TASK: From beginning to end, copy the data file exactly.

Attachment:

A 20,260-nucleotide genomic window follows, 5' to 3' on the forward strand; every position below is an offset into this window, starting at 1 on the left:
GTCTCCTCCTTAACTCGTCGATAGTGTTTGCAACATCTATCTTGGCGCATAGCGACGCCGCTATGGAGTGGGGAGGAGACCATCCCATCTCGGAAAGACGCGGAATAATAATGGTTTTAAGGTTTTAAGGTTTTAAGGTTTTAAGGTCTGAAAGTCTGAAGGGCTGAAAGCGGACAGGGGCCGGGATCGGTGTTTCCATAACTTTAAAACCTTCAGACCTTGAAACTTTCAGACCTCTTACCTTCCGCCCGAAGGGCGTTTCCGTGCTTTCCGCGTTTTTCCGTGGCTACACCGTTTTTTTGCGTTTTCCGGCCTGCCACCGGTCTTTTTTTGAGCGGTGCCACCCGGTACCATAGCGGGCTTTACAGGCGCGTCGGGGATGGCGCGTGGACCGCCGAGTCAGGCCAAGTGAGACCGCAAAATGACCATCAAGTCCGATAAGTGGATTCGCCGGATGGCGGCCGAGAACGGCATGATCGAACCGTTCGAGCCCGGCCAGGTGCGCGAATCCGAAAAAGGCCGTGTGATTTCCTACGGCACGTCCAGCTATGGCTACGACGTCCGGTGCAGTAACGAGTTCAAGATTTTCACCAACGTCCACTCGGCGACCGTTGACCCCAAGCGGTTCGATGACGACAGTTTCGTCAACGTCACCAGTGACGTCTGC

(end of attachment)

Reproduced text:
A 20,260-nucleotide genomic window follows, 5' to 3' on the forward strand; every position below is an offset into this window, starting at 1 on the left:
GTCTCCTCCTTAACTCGTCGATAGTGTTTGCAACATCTATCTTGGCGCATAGCGACGCCGCTATGGAGTGGGGAGGAGACCATCCCATCTCGGAAAGACGCGGAATAATAATGGTTTTAAGGTTTTAAGGTTTTAAGGTTTTAAGGTCTGAAAGTCTGAAGGGCTGAAAGCGGACAGGGGCCGGGATCGGTGTTTCCATAACTTTAAAACCTTCAGACCTTGAAACTTTCAGACCTCTTACCTTCCGCCCGAAGGGCGTTTCCGTGCTTTCCGCGTTTTTCCGTGGCTACACCGTTTTTTTGCGTTTTCCGGCCTGCCACCGGTCTTTTTTTGAGCGGTGCCACCCGGTACCATAGCGGGCTTTACAGGCGCGTCGGGGATGGCGCGTGGACCGCCGAGTCAGGCCAAGTGAGACCGCAAAATGACCATCAAGTCCGATAAGTGGATTCGCCGGATGGCGGCCGAGAACGGCATGATCGAACCGTTCGAGCCCGGCCAGGTGCGCGAATCCGAAAAAGGCCGTGTGATTTCCTACGGCACGTCCAGCTATGGCTACGACGTCCGGTGCAGTAACGAGTTCAAGATTTTCACCAACGTCCACTCGGCGACCGTTGACCCCAAGCGGTTCGATGACGACAGTTTCGTCAACGTCACCAGTGACGTCTGC